- FDA Issues “Receipt Date” Guidance for Electronic Submissions; Make Your Submissions Before Midnight With Time to Spare
- February 14, 2014 | Author: Kurt R. Karst
- Law Firm: Hyman, Phelps & McNamara, P.C. - Washington Office
The Electronic Age has changed nearly every aspect of our daily lives, and the day-to-day operations of the U.S. Federal Government are no different. The government is no longer open for business from 9-5, but rather 24 hours a day by virture of electronic media. This 24-hour business day cycle is reflected in a new guidance for industry FDA published earlier this week, titled “Providing Regulatory Submissions in Electronic Format — Receipt Dates.” In that guidance, FDA details not only the Agency’s current policy for assigning receipt dates for Electronic Submission Gateway (“ESG”) (and in-person) submissions (as well as explaining the important distinctions between drug and biologic submissions and receipts), but provides myriad helpful examples of scenarios in which FDA applies that policy and the potential ramifications of submission and receipt date timing. Submission timing is, of course, an important consideration for any drug or biologic company; however, timing is particularly important in Hatch-Waxman World when 180-day generic drug marketing exclusivity is at stake. And in that regard, FDA’s new guidance does not let us down. But we’re getting ahead of ourselves . . . .
FDA’s Receipt Date Guidance first lays down some ground rules and definitions. It identifies the drug and biologic (but not medical device) submissions to which it applies, such as INDs, NDAs, BLA, and ANDAs (including amendments and supplements to them). It also starts out with the basic proposition that “[w]hen FDA receives a submission, the submission is assigned a receipt date.” But that’s important, because the receipt date of a submission has legal and regulatory significance in several contexts. For example, the receipt date of a submission determines the review performance goal date established under the applicable UFA (User Fee Act). Then the guidance goes into the murky territory of “receipt,” “receipt date,” and ANDAs:
It is important to recognize, however, that the “receipt date” as defined under this guidance may . . . differ from the date of “submission” of an ANDA. It is also important to distinguish . . . the “receipt date” as defined under this guidance from the decision by FDA whether or not an ANDA will be “received” within the meaning of the statute and FDA regulations. . . .
FDA regulations set forth criteria for the receipt and initial review of NDAs, BLAs, and ANDAs to determine whether they may be filed (in the case of NDAs and BLAs) or received (in the case of ANDAs) and placed into review. The decision whether or not [an] ANDA may be received depends both on whether appropriate fees have been paid and whether the applications are found to be adequate for review. The receipt date for a premarket application, as described in this guidance, is the date on which an application is deemed to have arrived at FDA. It should not be confused with our subsequent decision to . . . receive an ANDA for review.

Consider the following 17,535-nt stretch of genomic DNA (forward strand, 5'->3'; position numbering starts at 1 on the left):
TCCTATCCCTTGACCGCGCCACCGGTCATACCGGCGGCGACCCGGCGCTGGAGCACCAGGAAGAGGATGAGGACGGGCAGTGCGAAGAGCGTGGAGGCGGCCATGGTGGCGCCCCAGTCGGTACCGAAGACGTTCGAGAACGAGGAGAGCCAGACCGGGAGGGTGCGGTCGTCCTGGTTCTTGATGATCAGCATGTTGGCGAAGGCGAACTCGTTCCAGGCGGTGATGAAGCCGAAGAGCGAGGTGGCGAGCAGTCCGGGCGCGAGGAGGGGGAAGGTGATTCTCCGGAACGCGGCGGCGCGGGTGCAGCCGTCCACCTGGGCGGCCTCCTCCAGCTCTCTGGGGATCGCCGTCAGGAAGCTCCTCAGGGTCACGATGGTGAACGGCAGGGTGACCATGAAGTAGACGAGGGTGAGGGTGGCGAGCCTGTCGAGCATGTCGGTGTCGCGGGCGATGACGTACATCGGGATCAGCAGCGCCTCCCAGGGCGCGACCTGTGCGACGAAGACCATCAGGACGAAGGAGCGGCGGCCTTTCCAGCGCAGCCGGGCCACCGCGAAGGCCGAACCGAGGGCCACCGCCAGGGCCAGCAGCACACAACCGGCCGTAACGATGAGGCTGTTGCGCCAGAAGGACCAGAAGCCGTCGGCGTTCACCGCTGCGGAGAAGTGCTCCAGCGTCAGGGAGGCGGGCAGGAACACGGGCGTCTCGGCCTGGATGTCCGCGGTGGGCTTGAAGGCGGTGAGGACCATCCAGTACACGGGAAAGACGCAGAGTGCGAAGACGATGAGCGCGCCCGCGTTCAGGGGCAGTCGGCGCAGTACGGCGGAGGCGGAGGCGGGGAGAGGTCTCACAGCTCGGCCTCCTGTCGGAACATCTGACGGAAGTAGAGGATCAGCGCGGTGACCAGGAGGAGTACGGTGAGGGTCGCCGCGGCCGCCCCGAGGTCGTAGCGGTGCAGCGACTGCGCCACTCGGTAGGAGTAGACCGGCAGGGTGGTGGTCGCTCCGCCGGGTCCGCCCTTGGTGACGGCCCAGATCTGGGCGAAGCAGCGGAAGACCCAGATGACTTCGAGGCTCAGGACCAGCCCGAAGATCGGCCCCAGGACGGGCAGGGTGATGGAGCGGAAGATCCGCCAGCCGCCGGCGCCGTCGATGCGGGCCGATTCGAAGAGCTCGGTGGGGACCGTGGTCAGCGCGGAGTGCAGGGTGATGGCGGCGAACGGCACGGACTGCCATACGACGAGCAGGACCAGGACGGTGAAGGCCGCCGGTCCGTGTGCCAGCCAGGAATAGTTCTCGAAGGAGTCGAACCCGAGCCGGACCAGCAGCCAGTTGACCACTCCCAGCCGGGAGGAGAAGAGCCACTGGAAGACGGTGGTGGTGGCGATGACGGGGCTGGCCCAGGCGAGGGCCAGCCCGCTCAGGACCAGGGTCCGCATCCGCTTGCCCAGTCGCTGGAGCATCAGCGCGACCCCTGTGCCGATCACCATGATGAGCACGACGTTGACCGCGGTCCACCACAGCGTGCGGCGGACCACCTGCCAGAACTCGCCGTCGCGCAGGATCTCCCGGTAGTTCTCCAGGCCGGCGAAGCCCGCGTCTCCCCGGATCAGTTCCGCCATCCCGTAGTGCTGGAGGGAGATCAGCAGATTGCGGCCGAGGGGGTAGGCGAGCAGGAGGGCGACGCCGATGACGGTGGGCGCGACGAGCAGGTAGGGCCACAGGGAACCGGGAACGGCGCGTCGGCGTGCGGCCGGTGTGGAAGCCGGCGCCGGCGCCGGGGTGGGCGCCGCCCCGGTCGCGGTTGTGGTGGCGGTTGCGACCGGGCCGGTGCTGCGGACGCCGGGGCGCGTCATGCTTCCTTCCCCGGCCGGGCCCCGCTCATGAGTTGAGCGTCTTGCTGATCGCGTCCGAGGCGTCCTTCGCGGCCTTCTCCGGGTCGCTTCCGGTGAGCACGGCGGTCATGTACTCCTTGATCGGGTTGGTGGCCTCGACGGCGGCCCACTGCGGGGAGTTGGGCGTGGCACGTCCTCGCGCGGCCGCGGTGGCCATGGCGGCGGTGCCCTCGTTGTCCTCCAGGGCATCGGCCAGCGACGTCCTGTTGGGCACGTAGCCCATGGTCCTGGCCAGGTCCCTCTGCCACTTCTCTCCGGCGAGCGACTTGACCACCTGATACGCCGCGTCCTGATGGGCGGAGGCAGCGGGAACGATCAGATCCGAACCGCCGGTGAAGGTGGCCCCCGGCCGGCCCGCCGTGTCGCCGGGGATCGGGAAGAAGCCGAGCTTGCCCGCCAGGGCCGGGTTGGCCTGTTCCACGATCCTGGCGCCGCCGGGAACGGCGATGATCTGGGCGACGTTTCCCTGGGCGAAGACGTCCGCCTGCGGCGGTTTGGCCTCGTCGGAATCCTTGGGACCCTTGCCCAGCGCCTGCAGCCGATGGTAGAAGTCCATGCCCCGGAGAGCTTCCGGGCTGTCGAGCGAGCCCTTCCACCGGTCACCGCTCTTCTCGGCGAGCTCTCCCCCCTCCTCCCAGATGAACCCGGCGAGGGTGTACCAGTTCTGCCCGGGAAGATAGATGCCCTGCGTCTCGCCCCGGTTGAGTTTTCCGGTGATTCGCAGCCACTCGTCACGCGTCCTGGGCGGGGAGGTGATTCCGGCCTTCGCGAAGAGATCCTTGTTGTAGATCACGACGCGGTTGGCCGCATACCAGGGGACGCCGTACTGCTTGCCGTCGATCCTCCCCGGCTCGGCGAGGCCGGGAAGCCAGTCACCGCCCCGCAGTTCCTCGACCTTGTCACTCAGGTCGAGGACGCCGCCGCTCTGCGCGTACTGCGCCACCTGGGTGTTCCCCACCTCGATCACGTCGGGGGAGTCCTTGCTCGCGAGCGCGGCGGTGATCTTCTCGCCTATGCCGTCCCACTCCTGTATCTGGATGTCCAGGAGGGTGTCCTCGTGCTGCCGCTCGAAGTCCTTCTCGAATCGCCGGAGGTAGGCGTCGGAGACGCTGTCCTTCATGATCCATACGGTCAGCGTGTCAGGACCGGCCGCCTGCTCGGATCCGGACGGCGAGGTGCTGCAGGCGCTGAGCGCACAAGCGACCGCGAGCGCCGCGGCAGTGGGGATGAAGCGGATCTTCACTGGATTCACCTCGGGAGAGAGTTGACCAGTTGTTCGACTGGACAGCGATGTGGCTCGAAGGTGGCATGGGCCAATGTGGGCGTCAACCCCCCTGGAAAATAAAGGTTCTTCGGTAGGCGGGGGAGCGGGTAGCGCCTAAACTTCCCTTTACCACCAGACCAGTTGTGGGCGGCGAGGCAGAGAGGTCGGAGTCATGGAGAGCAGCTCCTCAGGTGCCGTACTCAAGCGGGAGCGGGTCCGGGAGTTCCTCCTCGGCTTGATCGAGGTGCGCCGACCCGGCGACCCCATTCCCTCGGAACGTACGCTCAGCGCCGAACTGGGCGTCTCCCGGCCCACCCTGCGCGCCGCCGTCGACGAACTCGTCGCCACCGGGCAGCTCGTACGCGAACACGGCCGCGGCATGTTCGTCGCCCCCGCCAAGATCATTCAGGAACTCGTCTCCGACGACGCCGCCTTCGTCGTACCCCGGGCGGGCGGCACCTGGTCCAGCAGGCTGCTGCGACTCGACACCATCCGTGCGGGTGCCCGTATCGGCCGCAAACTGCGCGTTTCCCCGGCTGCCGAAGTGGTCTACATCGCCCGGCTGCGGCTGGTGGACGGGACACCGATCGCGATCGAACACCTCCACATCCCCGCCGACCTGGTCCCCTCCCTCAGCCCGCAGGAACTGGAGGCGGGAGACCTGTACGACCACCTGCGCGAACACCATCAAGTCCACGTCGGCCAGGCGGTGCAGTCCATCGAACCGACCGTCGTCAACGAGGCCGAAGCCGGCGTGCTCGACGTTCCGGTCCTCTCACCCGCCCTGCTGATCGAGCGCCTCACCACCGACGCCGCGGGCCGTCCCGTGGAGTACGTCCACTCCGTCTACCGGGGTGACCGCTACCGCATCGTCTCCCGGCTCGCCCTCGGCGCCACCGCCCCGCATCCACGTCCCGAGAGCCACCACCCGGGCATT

With that important distinction explained, FDA states its receipt date policy:
For the purpose of assigning receipt dates, if an electronic submission covered in this guidance arrives via the ESG Monday through Friday, it is deemed to have arrived at FDA on the date and time corresponding to the Official Center Acknowledgment (second acknowledgment) that is automatically sent to the submitter by the ESG. However, except [when a reporting deadline is established in terms of calendar days], if such a submission arrives through the ESG on a weekend, a federal holiday, or another day on which the FDA office that will review the submission is not open for business [(including during a givernment shutdown)], it is deemed to have arrived at FDA on the next day when that office is open for business. If a submission covered in this guidance is submitted in physical media (e.g., paper or CD-ROM), it is deemed to have arrived at FDA on the date on which it arrived physically at the appropriate receiving unit, while open for business, for the FDA center that will review the submission.
In terms of the hours during which FDA can receive a submission, FDA’s receipt date policy translates into the following table (all times Eastern Standard Time/Eastern Daylight Time):
Hours for Receipt of Submission
Postal Service or Private or Commercial Courier
7:00 AM through 6:00 PM
8:00 AM through 4:30 PM
Monday through Friday 12:00 AM to 11:59 PM, excluding federal holidays and days when the FDA office that will review the submission is closed
So, for electronic submissons, FDA is now running on a 24-hour business day clock beginning at midnight. This is different from how FDA had previously counted days. It was not too long ago that electronic submissions made to FDA after 4:30 PM Eastern were considered to have been submitted to FDA on the next business day. Indeed, this is still reflected on at least one FDA webpage:
Q. What is the format of the Official Center Acknowledgement (second acknowledgment)?
A. The Official Center Acknowledgement is a text file that is sent to the sender via the FDA ESG (it is not an email). This text file contains:
1. the original Message ID for the submission;
2. the date/timestamp for when the submission arrived at the Center;
3. a unique identifier (called the CoreID) which the FDA ESG assigns to every submission and uses for reference purposes; and
4. a description of the Center business rules for processing of submissions.